"The maintenance of standards of commercial ethics and the encouragement of invention are the broadly stated policies behind trade secret law." Kewanee Oil Co. v. Bicron Corp., 416 U.S. 470, 481, 40 L. Ed. 2d 315, 94 S. Ct. 1879 (1974); Chicago Lock Co. v. Fanberg, 676 F.2d 400, 404-05 (9th Cir. 1982).  States may regulate trade secrets only to the extent that state law does not conflict with federal copyright and patent laws.   Kewanee, 416 U.S. at 479. * * *

Before 1985, California trade secrets law was based on Restatement of Torts § 757, comment (b) (1939).  The leading California case prior to the present legislation adopted verbatim the Restatement's definition of trade secret:
    "It is now settled that a trade secret may consist of any formula, pattern, device or [*1090] compilation of information which is used in one's business, and which gives him an opportunity to obtain an advantage over competitors who do not know or use it."
Sinclair v. Aquarius Electronics, Inc., 42 Cal. App. 3d 216, 221, 116 Cal. Rptr. 654, 658 (1974) (emphasis omitted) . . . .

The Restatement (Second) of Torts omitted section 757 and any reference to trade secrets.  In response, a Uniform Trade Secrets Act was drafted.  California adopted this uniform Act, with minor changes, in 1985.  See 14 U.L.A. 537, 538-40 (1980 and 1985 Supp.); M. Jager, Trade Secrets Law, § 3.04 (1985); 3 R. Milgrim, Milgrim on Trade Secrets App. AA (1985).(4)

California law now defines a trade secret as:
    "information, including a formula, pattern, compilation, program, devise, method, technique, or process, that:

      "(1) Derives independent economic value, actual or potential, from not being generally known to the public or to other persons who can obtain economic value from its disclosure or use; and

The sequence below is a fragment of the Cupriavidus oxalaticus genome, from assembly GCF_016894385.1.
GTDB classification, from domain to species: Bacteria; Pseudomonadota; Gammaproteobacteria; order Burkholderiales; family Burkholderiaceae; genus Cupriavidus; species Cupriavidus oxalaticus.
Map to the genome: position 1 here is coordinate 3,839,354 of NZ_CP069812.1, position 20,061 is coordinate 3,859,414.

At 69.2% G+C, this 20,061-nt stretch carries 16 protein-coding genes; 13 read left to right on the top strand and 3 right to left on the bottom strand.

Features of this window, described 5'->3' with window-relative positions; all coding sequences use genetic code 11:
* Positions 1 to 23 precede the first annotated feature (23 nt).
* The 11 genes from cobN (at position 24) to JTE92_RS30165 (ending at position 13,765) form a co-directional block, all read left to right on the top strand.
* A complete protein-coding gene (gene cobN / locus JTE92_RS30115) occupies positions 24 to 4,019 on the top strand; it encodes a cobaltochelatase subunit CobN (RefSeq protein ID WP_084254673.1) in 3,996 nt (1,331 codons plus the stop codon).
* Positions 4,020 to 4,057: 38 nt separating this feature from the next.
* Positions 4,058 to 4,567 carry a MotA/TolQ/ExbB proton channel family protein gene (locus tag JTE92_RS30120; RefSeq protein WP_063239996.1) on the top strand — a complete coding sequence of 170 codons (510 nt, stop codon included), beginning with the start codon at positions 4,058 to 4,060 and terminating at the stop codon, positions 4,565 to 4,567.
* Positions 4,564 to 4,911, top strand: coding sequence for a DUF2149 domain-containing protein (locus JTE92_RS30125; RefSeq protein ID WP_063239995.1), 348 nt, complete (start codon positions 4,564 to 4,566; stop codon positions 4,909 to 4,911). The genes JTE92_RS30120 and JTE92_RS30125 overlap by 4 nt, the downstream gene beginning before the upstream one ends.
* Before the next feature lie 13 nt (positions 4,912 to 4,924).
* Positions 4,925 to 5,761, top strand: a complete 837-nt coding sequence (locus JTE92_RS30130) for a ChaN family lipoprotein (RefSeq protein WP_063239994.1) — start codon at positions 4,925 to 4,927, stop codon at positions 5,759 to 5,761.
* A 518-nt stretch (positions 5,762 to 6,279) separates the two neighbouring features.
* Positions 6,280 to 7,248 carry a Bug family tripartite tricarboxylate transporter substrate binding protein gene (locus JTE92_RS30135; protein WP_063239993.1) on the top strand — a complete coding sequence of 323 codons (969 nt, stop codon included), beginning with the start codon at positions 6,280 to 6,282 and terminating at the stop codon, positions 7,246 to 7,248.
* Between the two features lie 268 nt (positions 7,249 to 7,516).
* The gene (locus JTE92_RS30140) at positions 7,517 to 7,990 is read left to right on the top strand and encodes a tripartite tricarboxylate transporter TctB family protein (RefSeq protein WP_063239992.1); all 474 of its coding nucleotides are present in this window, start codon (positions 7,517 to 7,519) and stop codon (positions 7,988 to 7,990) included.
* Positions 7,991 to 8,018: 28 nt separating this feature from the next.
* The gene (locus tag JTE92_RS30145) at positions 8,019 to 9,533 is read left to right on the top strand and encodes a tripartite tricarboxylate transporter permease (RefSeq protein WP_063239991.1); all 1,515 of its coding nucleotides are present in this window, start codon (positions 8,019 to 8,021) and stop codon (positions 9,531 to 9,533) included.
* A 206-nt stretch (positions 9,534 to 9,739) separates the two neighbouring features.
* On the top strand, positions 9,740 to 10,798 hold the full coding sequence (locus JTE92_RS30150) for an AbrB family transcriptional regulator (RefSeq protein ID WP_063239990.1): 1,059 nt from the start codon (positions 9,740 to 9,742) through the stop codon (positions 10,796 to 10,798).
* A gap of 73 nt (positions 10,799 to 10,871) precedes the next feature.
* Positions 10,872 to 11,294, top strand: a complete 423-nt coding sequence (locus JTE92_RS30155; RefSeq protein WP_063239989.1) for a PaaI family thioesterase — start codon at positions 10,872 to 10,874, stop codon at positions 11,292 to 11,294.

"(2) Is the subject of efforts that are reasonable under the circumstances to maintain its secrecy."

Cal. Civ. Code § 3426.1(d) (West Supp. 1986).

The district court held that the Church's higher level materials were a trade secret.  The court relied heavily on the Church's concededly elaborate efforts to maintain the secrecy of its materials.  However, the Church's contention that the disputed materials are "religious scripture" was not reconciled with the California statute's reference to "economic value" as an element of a protectible trade secret.  

To be protectible as a trade secret under either Restatement section 757 or the new California statute, the confidential material must convey an actual or potential commercial advantage, presumably measurable in dollar terms.  We do not accept that a trade secret can be based on the spiritual advantage the Church believes its adherents acquire over non-adherents by using the materials in the prescribed manner.  Former Restatement § 757 defines trade secrets as information which is "used in one's business, and which gives him an opportunity to obtain an advantage over competitors who do not know or use it." (Emphasis added).  See also 1 Milgrim § 2.02 ("An element common to the definitions [of trade secret] is actual use of the secret in a trade or business.") (emphasis added); Klitzke, Trade Secrets: Important Quasi-Property Rights, 41 Bus. Lawyer 555, 559 (1986) ("Information that can have no commercial value cannot be the subject of trade secret protection."); Commissioners' Comment to § 1 of Uniform Act, 14 U.L.A. at 543 ("The definition includes information that has commercial value from a negative viewpoint. . . . (A) trade secret need not be exclusive to confer a competitive advantage. . . .") (emphasis added).